Furthermore, severe asthenospermia is also revealed as one of the representative features of primary ciliary dyskinesia (PCD, OMIM: 244400), which includes a wide motile dysfunction of cilia in respiratory tract and sperm, etc. Most of the PCD cases are associated with genetic mutations, and some genes have been identified, such as DNAH5 (OMIM: 603335), DNAH9 (OMIM: 603330) and DNAH11 (OMIM: 603339), etc. [16,17,18]. DNAH9 encodes a part of outer dynein arm (ODA) heavy chains components, and expressed on the entire length of the sperm tail . Several researches have reported that mutations in DNAH9 caused PCD [19, 20]. Fassad et al. conducted a study including 536 patients with PCD, and 4 cases from 3 families were found carrying DNAH9 loss-of-function mutations. One of the four cases was presented with marked asthenospermia, and other 3 cases were not tested fertility due to too young age . Loges et al. investigated 548 individuals with classical PCD symptoms or suspected PCD, and found 5 cases with mutations in DNAH9. However, no sperm-related examinations were performed in these cases .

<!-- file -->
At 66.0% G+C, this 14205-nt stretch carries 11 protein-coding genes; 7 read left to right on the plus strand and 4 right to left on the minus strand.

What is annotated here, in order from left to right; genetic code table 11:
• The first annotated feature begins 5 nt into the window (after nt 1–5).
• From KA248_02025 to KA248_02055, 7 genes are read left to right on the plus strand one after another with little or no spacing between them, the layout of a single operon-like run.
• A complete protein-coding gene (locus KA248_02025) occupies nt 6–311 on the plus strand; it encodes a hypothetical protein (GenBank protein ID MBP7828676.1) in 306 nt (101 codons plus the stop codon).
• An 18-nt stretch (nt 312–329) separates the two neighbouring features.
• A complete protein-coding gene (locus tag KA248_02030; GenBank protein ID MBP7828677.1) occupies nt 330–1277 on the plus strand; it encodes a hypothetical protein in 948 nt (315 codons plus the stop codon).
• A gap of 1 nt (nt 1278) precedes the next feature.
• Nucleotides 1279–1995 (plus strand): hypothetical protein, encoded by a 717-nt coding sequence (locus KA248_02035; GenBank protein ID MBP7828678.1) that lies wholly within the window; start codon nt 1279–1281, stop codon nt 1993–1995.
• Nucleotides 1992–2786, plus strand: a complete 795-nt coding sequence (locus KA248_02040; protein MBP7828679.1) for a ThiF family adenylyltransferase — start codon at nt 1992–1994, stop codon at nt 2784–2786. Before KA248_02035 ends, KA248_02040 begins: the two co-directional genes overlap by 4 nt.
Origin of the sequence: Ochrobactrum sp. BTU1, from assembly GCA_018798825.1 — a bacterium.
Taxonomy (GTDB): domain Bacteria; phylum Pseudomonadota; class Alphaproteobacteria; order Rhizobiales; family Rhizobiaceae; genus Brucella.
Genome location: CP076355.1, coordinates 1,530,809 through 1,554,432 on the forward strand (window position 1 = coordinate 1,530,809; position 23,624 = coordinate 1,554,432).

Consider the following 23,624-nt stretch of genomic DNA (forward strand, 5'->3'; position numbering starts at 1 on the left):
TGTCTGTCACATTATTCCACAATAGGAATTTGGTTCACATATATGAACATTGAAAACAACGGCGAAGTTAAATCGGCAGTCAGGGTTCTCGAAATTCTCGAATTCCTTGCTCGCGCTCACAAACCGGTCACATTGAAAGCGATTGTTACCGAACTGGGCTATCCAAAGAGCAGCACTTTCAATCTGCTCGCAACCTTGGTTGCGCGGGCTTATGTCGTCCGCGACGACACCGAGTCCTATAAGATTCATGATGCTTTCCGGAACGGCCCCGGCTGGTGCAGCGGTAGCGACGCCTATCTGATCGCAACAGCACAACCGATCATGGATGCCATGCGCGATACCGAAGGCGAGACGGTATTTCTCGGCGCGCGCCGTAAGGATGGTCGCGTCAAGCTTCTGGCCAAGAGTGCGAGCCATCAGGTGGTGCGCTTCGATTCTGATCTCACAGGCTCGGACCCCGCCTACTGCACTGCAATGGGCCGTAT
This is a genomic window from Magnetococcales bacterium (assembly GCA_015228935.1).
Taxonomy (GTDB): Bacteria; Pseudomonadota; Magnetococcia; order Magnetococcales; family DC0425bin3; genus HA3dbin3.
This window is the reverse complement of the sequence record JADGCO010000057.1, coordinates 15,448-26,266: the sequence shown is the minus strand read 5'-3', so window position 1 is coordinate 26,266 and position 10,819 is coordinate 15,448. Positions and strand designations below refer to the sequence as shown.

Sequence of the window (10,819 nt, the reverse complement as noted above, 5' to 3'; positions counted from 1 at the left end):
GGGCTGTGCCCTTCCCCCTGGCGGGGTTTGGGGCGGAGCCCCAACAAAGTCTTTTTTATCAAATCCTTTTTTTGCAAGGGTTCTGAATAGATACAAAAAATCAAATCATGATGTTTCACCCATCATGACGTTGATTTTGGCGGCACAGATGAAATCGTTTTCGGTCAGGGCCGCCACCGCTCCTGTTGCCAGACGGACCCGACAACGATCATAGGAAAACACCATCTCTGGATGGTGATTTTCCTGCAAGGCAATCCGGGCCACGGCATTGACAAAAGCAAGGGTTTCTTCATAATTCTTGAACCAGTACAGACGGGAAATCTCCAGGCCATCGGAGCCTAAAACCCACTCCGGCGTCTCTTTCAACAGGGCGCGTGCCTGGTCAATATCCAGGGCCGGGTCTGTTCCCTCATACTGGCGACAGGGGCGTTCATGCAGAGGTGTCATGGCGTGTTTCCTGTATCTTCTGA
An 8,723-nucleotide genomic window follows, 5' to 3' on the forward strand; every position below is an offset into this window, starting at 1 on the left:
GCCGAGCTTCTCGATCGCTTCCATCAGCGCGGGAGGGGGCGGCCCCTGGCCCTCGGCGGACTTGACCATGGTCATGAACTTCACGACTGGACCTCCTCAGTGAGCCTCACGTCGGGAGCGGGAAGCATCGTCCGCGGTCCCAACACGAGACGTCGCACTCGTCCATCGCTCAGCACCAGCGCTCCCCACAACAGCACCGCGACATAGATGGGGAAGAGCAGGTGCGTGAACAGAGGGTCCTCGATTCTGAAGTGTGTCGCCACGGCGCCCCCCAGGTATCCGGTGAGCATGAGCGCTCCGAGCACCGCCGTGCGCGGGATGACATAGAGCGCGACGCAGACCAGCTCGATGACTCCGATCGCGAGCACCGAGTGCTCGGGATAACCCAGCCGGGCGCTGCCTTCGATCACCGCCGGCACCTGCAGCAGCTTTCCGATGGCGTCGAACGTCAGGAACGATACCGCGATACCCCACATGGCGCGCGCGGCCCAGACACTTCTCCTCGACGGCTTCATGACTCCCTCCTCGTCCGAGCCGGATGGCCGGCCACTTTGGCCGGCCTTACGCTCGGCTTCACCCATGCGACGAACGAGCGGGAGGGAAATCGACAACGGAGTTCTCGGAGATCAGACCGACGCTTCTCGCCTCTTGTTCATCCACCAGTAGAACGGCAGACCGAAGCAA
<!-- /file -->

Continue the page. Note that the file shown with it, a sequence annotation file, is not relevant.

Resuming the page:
Although mutations in DNAH9 have been identified to be an important cause of syndromic asthenospermia, such as PCD, the association between DNAH9 and nonsyndromic asthenospermia has not been examined. And whether DNAH9 variants have effects on structures and ultrastructures of sperm tail, remain unclear. In this study, whole exome sequencing (WES) was performed in two Chinese men with severe nonsyndromic asthenospermia, and compound heterozygous variants in DNAH9 were identified in these two cases.